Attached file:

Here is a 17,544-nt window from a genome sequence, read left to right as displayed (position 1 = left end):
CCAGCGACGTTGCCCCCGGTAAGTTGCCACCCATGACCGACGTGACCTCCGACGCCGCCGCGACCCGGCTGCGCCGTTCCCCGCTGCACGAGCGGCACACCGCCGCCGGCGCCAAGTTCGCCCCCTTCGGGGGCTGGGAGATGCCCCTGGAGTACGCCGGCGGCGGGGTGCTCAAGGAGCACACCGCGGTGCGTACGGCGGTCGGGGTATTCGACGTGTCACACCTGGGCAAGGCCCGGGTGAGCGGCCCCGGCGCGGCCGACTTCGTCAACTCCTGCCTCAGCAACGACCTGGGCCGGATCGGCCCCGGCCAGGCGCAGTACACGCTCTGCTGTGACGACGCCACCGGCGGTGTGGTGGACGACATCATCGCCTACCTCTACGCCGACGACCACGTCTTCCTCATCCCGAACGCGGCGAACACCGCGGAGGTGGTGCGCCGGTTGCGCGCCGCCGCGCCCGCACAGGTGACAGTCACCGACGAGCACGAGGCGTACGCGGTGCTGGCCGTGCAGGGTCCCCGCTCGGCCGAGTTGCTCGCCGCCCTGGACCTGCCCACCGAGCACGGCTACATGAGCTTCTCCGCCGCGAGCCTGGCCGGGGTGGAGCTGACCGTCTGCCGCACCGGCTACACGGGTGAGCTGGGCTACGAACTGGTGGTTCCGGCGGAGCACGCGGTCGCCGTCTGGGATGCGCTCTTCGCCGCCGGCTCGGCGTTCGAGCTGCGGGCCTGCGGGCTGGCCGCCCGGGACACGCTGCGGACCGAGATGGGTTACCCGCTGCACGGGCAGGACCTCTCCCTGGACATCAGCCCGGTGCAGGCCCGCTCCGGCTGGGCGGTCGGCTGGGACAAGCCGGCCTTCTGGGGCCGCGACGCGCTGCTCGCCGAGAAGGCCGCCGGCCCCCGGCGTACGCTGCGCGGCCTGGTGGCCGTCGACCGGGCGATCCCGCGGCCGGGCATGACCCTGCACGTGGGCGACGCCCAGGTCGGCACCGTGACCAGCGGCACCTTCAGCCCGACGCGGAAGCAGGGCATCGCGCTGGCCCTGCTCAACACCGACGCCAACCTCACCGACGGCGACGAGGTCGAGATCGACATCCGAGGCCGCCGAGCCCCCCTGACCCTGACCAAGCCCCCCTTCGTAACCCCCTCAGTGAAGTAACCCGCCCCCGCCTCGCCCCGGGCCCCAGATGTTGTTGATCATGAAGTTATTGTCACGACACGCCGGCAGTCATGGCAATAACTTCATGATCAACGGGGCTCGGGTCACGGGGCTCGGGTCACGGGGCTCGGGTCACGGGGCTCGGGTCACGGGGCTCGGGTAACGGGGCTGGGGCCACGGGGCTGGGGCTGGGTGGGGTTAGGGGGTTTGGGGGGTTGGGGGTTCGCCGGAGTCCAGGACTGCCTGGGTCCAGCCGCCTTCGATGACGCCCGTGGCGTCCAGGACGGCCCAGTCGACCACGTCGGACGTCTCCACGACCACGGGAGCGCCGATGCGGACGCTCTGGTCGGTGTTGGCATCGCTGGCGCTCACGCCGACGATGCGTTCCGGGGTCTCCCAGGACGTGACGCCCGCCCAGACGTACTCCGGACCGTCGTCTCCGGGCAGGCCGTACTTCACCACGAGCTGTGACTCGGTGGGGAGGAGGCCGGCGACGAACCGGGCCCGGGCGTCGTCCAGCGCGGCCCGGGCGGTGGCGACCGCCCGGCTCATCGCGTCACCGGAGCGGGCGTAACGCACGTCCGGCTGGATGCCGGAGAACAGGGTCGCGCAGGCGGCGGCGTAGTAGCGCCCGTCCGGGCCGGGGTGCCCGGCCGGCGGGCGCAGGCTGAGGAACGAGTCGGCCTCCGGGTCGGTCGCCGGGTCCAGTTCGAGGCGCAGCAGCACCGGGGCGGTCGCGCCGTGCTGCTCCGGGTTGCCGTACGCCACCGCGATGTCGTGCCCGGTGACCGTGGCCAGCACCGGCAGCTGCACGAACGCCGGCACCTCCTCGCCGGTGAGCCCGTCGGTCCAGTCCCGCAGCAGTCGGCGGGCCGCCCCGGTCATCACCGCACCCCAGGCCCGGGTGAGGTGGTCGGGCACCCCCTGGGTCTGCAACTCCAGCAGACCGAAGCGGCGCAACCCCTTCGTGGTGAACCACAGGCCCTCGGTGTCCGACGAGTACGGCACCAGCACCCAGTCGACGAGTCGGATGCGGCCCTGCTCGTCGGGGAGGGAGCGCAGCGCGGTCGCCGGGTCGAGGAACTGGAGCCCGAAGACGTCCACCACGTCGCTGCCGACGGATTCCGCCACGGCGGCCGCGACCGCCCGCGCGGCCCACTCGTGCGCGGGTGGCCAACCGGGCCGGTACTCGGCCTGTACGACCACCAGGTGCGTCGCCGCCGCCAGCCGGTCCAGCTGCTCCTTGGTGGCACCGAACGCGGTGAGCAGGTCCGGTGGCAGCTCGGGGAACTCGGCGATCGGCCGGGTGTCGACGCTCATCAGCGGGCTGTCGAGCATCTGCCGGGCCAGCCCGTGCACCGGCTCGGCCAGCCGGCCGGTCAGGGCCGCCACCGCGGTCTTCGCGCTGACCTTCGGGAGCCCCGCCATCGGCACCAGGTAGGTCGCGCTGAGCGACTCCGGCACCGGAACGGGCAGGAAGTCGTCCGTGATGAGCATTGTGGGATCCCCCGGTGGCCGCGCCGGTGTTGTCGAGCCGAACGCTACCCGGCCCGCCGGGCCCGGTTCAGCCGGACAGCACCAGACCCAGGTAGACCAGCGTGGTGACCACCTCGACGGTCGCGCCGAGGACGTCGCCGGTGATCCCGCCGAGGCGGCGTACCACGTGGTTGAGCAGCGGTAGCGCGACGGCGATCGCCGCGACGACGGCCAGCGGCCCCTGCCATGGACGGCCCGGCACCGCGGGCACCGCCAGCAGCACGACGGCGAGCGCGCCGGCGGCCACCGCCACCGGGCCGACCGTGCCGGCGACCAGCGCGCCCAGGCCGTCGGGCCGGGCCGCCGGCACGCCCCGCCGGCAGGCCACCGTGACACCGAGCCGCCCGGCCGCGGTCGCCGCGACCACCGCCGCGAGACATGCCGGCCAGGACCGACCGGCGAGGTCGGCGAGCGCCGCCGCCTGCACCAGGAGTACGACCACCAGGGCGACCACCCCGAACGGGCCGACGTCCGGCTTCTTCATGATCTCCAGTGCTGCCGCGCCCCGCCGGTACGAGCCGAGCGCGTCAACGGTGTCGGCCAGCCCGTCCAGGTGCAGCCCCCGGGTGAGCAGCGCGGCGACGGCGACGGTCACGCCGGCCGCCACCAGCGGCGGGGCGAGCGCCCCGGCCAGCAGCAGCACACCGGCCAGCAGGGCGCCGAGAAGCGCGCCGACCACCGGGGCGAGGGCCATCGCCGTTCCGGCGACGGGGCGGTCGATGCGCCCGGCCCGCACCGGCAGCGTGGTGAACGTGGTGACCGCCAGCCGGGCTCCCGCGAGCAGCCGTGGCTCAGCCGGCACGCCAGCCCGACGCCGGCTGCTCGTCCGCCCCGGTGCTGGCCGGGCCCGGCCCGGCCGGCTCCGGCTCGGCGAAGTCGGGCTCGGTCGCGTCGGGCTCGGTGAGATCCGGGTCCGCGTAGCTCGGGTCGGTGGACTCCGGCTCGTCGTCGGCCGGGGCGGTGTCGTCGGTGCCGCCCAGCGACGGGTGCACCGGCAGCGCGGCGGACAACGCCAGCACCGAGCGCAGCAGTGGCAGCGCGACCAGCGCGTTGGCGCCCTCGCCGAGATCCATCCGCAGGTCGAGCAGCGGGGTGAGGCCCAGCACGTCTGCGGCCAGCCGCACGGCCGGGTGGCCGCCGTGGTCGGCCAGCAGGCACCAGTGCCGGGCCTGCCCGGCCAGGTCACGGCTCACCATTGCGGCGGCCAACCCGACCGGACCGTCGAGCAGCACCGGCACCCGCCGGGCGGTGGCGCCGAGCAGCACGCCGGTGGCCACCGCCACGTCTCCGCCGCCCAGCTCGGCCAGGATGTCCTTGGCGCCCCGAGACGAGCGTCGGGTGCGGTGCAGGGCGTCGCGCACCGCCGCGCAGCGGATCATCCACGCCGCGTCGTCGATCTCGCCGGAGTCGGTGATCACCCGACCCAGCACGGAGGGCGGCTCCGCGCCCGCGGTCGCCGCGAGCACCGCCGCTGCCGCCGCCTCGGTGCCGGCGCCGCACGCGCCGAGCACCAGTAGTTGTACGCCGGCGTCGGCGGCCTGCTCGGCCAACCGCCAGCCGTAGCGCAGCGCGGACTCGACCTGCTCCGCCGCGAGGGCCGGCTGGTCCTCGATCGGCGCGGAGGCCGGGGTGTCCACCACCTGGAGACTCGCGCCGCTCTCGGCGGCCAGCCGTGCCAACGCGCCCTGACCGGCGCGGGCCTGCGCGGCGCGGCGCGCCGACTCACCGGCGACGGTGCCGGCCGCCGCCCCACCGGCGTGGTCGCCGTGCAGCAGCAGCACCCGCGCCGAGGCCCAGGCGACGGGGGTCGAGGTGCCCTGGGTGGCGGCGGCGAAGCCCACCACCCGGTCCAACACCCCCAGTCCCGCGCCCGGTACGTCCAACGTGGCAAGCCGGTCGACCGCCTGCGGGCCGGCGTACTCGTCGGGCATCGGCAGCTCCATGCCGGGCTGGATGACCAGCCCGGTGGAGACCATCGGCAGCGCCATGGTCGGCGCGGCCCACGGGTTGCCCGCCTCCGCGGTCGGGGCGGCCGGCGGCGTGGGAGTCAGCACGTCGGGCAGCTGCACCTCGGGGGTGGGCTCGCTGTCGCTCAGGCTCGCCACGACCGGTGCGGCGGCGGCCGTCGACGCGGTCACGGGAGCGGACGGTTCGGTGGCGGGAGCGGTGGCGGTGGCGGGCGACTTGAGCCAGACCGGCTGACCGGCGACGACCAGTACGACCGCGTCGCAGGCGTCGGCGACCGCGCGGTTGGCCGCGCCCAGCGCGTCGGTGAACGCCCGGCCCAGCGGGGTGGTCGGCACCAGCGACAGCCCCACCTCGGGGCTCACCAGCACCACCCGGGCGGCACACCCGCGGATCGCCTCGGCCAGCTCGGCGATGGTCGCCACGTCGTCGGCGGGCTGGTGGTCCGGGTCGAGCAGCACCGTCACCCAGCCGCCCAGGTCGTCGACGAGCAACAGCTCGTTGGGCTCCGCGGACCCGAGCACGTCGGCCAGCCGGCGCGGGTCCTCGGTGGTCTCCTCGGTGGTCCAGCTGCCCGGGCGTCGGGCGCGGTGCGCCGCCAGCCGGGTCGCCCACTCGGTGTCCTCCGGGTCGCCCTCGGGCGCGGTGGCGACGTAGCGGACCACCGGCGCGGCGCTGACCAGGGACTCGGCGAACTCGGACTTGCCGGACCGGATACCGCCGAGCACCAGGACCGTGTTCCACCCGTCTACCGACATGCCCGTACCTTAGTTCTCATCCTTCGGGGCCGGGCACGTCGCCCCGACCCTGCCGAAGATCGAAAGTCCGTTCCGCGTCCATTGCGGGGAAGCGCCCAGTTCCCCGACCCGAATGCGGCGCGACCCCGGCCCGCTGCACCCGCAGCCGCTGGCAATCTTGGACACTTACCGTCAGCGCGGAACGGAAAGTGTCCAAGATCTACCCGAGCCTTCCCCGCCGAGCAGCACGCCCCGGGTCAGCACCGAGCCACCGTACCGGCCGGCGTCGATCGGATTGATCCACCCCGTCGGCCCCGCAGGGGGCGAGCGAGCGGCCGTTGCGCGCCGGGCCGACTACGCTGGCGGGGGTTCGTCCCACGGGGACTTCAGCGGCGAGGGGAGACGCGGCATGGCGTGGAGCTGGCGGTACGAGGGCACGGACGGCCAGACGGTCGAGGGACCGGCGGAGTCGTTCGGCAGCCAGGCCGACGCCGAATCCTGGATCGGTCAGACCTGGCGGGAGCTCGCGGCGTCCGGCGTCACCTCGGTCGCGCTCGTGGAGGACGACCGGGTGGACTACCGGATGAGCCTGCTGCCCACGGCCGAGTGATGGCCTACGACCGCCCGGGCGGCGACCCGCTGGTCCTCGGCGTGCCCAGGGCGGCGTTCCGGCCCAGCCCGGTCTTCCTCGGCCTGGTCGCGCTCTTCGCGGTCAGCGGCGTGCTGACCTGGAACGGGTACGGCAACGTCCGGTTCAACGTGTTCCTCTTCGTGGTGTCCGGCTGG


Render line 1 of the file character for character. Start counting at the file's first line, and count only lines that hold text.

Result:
Here is a 17,544-nt window from a genome sequence, read left to right as displayed (position 1 = left end):